Monday, September 28, 2009
a series of small walls
Nicholas has finished requiring mortar every couple of hours and has found me other tasks that need attending to. Earth needs to be moved from in front of an doorway so that it can be properly enclosed for the winter. This meant shovelling soil into buckets and carrying them down the garden out of the way. The wheelbarrow wheel was punctured so no good at all. Positive attitude, a bit of exercise and a bit more exercise, that is one of my goals - to get fitter, it’s in the sunshine early on, with shade during the heat of the day and there may be treasure to be found.
Two days later I have longer arms, and now a wheelbarrow that works, three impressive piles of excavated material, one of stones and two of earth but no treasure. I have begun to find interesting things, well, to some. A series of small walls extending from the corner of the present building in several directions, one was expected and the other not, a third may give clues to an old well in the cellar, but as with anything archaeological, it is all guesswork. The corner of earth that was my original objective has been followed by several further cubic meters of spoil as we (I) (Nicholas is still fixing the roof) uncover things further. Imagining what went on all those years ago, monks fortifying their old barn against attack from bandits or quietly tending their gardens around the tower filled my imagination. I was surprised how fascinating it became and was keen to find the next clue. Was this the original wall, of did the other one come before it? THe only way to find out is to dig further and deeper. One wall crosses the other, it can clearly be seen by the foundations that run lower than the other, it also explains other constructional anomilies (help with SP required) within the buildings, a huge fire place in a small room, beams running the wrong way and on and on. There are any number of things to ponder when working on a building this age.
For a change I bottle beans and tomatoes from the garden to fill the cellar for winter, the beautiful weather continued to fuel bountiful harvests, baskets of produce every day. Collect the walnuts from the trees as they fall and spread them to dry in wooden crates, they will be shelled and taken to be processed into oil in late winter, they have to dry first. Plant cabbages and broccoli in the garden and keep the weeds under control.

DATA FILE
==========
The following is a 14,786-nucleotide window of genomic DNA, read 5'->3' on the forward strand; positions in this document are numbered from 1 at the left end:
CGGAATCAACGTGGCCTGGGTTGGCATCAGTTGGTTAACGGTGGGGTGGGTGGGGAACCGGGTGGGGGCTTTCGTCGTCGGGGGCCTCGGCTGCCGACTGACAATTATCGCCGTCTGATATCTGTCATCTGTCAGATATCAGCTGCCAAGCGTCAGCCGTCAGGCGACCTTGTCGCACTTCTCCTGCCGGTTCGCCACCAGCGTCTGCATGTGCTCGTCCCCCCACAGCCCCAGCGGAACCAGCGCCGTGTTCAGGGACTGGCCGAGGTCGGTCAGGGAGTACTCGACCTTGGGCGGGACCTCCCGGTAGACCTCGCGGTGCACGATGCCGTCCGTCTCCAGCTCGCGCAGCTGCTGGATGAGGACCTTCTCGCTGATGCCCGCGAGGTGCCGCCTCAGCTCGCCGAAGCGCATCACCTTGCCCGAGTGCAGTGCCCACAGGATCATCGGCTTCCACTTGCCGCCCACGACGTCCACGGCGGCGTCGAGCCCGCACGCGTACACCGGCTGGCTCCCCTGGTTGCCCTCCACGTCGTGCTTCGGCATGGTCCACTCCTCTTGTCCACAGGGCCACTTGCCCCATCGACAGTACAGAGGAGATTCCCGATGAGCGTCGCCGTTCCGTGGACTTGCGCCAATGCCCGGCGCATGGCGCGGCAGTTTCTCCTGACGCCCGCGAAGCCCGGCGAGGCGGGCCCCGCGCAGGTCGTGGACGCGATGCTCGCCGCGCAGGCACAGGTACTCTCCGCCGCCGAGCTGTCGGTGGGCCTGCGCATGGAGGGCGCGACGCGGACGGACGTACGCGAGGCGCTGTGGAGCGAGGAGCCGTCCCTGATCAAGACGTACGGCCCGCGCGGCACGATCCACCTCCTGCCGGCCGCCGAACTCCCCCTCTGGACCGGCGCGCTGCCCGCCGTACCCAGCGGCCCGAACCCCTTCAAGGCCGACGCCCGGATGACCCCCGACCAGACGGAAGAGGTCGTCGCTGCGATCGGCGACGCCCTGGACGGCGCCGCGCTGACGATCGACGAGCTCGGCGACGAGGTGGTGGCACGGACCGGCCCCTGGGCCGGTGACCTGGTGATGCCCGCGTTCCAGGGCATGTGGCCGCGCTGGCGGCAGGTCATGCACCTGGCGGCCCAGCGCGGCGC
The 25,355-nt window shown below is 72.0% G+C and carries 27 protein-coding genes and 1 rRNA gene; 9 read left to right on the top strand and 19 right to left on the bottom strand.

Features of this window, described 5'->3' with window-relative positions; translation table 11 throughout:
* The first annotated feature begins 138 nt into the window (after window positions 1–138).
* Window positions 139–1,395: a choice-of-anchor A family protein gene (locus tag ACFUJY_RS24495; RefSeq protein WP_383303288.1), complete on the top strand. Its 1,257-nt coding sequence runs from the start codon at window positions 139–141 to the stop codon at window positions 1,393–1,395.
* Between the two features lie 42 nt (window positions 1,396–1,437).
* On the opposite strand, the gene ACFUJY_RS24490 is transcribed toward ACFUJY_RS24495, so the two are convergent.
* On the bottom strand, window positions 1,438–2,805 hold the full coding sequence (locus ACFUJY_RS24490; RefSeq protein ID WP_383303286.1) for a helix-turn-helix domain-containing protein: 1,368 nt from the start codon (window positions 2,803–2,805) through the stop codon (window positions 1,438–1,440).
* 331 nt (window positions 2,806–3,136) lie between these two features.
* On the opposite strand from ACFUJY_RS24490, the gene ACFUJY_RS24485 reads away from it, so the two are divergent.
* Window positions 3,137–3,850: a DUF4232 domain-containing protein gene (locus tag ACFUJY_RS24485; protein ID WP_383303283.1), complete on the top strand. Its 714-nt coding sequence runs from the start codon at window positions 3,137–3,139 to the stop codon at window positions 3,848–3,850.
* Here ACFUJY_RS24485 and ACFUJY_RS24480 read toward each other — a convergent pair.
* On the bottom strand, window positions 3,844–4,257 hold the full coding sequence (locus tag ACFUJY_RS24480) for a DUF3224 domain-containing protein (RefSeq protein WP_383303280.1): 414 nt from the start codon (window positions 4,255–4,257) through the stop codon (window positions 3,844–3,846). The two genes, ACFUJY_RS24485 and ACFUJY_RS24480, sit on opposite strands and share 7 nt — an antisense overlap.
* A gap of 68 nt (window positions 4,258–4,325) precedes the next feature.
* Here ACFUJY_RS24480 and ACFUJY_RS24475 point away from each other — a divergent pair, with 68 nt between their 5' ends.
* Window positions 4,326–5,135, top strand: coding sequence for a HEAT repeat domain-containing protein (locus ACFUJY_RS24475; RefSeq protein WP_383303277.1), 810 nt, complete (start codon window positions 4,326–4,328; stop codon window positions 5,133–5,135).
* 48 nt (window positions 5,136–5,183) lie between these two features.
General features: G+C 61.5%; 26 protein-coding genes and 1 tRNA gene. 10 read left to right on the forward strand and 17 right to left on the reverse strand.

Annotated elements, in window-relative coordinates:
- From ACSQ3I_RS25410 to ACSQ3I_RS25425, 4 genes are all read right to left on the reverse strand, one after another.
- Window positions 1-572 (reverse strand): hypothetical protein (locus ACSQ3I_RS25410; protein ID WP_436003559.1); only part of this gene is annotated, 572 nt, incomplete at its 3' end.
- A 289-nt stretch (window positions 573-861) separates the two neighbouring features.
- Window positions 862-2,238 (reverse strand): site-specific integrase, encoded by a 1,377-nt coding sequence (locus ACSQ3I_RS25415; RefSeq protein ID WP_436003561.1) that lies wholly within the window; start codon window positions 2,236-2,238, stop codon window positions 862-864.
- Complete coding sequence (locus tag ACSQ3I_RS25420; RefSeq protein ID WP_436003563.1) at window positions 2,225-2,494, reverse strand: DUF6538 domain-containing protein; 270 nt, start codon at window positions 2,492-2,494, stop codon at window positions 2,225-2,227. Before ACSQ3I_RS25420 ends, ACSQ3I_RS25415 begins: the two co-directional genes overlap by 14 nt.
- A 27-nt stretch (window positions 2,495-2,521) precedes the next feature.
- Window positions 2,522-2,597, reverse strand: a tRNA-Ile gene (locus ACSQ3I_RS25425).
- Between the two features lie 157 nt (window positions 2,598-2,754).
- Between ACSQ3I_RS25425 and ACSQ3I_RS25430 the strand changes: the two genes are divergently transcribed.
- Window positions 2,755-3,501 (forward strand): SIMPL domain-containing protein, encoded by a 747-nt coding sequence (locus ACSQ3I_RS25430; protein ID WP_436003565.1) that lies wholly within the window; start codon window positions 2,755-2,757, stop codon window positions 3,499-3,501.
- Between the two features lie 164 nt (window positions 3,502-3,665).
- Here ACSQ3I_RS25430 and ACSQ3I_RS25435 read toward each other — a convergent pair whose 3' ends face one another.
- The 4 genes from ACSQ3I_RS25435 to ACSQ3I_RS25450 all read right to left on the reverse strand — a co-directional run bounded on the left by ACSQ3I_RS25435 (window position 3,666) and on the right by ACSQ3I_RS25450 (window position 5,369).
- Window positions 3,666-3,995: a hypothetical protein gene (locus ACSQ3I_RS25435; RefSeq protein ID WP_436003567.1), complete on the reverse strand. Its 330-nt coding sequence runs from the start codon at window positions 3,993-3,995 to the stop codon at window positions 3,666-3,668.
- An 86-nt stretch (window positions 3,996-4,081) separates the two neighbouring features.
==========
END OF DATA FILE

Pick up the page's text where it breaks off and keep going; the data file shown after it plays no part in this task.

We chat about the history of the place and the work that has to be done, discuss options on layout of rooms and the practicalities of saving grey water and solar panels. The opportunities to travel the world and discover amazing people, places and things. What we have done and where we want to be in the future, how being gay has influenced our choices and steered our paths. Amusingly named fruit trees that may be planted in the orchard and marvel at how chickens can turn the odd scrap of food, some grass and dirt into eggs every day. LIfe is fun and relaxed and the weather is treating us to the most amazing warmth this autumn.
I have cycled from the village along deserted country lanes for hours, enjoying the sun on my back and the amazing views, if I go far enough I can see into the surrounding valleys and ponder on the imensity of the size of france, it really is a huge place, feast on juicy blackberries and wish that i had a bag to take some home in or just find a shady tree to rest under for a little siesta (they are rather popular here, especially in the heat of the summer).
Scrabble, on line, has me hooked. That is partly the reason that I haven’t written in a while, every time I open my computer I just have to have a game, it has become quite an addiction and strangely sociable at the same time. Have played folk from Canada, South Africa, OZ to name a few and chat to people from around the world.